Although the 2016 polls are many months away, their fault lines have already emerged. The recent announcement that the almost moribund national identification project is set to receive a new lease of life has had many Ghanaians wink with suspicion.
Even more mindboggling is the additional information that the previous cards will be rendered useless because not all the fingers of holders were captured during the registration exercise. Sounds puerile and simplistic to be convincing!
Sometimes we wonder whether those churning out these pieces of nonsense called information post test them before their release.
The National Identification Authority (NIA), which appeared to have been deliberately starved of funds to be of any use, has suddenly become relevant to the government.
Some think that the Supreme Court ruling that the National Health Insurance Scheme (NHIS) identification card cannot be considered as one of the requirements for registering eligible voters prompted this decision to revamp the authority for a fresh exercise.
We are tempted to go along with this line of thinking. In Ghana, especially under the present crop of politicians at the helm, anything that can ensure electoral leverage is fair game.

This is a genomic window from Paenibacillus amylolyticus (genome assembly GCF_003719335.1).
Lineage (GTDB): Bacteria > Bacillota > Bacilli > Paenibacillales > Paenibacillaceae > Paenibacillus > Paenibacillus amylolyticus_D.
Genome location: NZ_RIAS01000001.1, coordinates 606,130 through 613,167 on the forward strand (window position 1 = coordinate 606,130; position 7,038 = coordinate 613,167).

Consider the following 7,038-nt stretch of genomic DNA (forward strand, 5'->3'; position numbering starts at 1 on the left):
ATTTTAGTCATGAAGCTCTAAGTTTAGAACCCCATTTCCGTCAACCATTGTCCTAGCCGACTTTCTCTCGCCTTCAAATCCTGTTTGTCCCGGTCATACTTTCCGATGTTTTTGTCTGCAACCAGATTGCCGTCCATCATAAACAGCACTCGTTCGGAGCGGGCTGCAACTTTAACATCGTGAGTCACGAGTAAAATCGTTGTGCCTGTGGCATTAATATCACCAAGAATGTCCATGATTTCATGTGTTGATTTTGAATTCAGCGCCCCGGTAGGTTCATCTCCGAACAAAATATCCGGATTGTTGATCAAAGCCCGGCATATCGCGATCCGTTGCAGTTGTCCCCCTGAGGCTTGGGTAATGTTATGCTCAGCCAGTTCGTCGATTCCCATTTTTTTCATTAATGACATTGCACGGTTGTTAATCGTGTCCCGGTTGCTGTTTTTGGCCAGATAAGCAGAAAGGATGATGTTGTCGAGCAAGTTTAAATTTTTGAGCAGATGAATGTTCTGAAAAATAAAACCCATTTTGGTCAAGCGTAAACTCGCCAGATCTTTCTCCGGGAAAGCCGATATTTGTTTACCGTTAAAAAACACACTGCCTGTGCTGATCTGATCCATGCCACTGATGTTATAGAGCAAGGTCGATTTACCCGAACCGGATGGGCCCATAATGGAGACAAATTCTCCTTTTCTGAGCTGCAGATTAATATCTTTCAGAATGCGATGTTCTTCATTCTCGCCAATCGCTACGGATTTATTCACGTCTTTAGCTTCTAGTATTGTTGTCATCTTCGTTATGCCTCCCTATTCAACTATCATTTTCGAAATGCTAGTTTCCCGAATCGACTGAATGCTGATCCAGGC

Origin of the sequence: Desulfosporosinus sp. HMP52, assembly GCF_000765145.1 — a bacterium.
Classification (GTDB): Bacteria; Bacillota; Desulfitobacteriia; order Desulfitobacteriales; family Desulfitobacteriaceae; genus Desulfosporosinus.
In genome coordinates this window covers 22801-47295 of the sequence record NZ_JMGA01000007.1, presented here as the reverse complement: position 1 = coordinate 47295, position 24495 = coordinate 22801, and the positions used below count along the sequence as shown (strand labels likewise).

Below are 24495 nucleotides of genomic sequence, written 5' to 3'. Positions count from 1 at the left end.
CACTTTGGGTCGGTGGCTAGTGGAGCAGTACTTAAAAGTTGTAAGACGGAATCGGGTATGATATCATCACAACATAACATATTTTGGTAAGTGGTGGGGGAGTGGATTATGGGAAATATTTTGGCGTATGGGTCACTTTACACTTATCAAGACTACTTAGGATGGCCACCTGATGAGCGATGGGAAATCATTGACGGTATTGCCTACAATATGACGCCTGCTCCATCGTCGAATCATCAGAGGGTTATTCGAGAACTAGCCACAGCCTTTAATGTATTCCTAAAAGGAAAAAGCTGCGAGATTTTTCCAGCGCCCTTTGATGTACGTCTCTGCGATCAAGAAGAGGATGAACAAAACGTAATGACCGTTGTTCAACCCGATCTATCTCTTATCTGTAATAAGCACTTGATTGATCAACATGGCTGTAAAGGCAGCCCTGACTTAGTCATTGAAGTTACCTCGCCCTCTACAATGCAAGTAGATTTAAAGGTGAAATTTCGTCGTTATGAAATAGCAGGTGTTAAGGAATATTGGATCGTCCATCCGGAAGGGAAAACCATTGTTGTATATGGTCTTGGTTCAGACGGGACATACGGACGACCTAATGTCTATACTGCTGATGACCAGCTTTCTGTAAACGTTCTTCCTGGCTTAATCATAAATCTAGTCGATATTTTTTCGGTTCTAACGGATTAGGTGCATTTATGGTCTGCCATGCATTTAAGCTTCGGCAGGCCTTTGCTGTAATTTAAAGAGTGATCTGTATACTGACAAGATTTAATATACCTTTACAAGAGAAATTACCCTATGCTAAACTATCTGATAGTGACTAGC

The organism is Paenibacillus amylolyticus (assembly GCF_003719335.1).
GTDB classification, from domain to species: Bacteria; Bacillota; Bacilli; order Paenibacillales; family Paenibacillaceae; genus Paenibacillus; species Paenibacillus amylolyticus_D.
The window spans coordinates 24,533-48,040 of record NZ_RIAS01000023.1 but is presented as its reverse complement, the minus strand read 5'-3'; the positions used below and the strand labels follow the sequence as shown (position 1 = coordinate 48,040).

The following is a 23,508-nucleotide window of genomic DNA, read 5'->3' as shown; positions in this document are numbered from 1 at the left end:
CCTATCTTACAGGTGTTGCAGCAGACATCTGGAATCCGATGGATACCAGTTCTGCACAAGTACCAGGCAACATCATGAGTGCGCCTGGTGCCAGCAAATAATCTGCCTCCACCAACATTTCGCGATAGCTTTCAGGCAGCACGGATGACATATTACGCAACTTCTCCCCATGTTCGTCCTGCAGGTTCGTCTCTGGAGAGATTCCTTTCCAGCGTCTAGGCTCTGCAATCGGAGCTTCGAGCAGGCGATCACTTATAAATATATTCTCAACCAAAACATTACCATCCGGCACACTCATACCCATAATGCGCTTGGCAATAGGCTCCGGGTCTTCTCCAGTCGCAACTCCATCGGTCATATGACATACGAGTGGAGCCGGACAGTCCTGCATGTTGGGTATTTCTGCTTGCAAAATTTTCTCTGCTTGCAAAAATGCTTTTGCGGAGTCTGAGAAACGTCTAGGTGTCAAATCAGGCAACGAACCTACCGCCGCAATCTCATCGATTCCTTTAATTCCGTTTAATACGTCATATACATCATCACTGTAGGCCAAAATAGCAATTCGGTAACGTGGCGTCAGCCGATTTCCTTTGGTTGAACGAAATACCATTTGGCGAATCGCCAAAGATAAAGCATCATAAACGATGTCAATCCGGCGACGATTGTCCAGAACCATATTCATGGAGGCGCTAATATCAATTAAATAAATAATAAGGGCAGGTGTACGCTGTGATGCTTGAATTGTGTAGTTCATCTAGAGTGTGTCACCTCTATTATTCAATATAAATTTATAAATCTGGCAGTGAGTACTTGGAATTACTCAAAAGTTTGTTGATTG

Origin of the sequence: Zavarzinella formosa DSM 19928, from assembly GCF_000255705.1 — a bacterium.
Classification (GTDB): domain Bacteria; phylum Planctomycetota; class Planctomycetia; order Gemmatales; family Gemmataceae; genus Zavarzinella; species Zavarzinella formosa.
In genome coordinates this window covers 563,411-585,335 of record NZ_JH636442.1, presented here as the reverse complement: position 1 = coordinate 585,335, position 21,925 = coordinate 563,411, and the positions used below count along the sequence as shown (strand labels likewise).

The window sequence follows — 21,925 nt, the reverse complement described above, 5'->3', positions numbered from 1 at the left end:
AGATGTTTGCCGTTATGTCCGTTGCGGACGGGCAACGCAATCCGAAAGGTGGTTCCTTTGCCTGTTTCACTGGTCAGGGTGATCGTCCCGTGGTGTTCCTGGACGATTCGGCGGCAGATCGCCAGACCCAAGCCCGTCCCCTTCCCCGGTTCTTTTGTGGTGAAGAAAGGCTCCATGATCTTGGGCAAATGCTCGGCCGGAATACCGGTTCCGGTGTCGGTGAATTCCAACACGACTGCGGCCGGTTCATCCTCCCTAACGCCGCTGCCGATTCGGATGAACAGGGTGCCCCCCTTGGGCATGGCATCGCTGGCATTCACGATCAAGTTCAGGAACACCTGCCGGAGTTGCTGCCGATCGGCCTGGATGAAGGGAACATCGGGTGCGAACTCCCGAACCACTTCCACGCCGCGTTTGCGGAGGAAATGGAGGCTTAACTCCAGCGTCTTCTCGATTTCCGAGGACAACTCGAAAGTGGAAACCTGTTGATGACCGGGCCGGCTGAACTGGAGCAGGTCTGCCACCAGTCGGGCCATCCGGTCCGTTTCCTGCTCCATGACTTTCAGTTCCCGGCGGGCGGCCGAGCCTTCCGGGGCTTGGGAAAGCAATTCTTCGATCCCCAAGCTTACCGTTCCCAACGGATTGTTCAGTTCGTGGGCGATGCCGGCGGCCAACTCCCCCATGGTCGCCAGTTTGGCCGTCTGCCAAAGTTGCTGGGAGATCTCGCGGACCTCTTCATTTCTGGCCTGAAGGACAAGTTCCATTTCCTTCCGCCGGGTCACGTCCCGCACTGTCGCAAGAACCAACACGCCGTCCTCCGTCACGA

The reaction of opposition elements at this time is understandable because these are persons who understand the ruling National Democratic Congress (NDC) very well, their trickeries et al.
So we can simply draw the conclusion that the decision to redo the citizenship card is borne out of the need to have the NDC register foreigners for the purpose of voting as Ghanaians, as it happened when the health insurance card was in use.
The other factor is financial. Imagine rendering the previous cards useless. It would mean that all the amount of money which went into the exercise would go waste and fresh money provided for a replacement.
We cannot ignore the possibility of people at the corridor of power fleecing the already whopping amount of money being quoted for the fresh exercise.
It is interesting that the calls for electoral reforms have not yet received the necessary response from the relevant agencies, yet a replacement for the citizenship card is being offered a priority status.
It shows just how we manage our affairs in this country, even when all indications point at a wobbling economy.
Our worry is that the quality of the next elections is already being compromised by the suspicion surrounding the fresh national identification cards in the absence of credible electoral reforms.
In Ghana under the NDC, these cards would easily be made available to foreigners from neighbouring countries so that when elections are due these persons would be encouraged to come and vote. Woe betides any Immigration Officer who would prevent such persons from entering our country to exercise a franchise they do not deserve. That is why the cards are raising a lot of dust.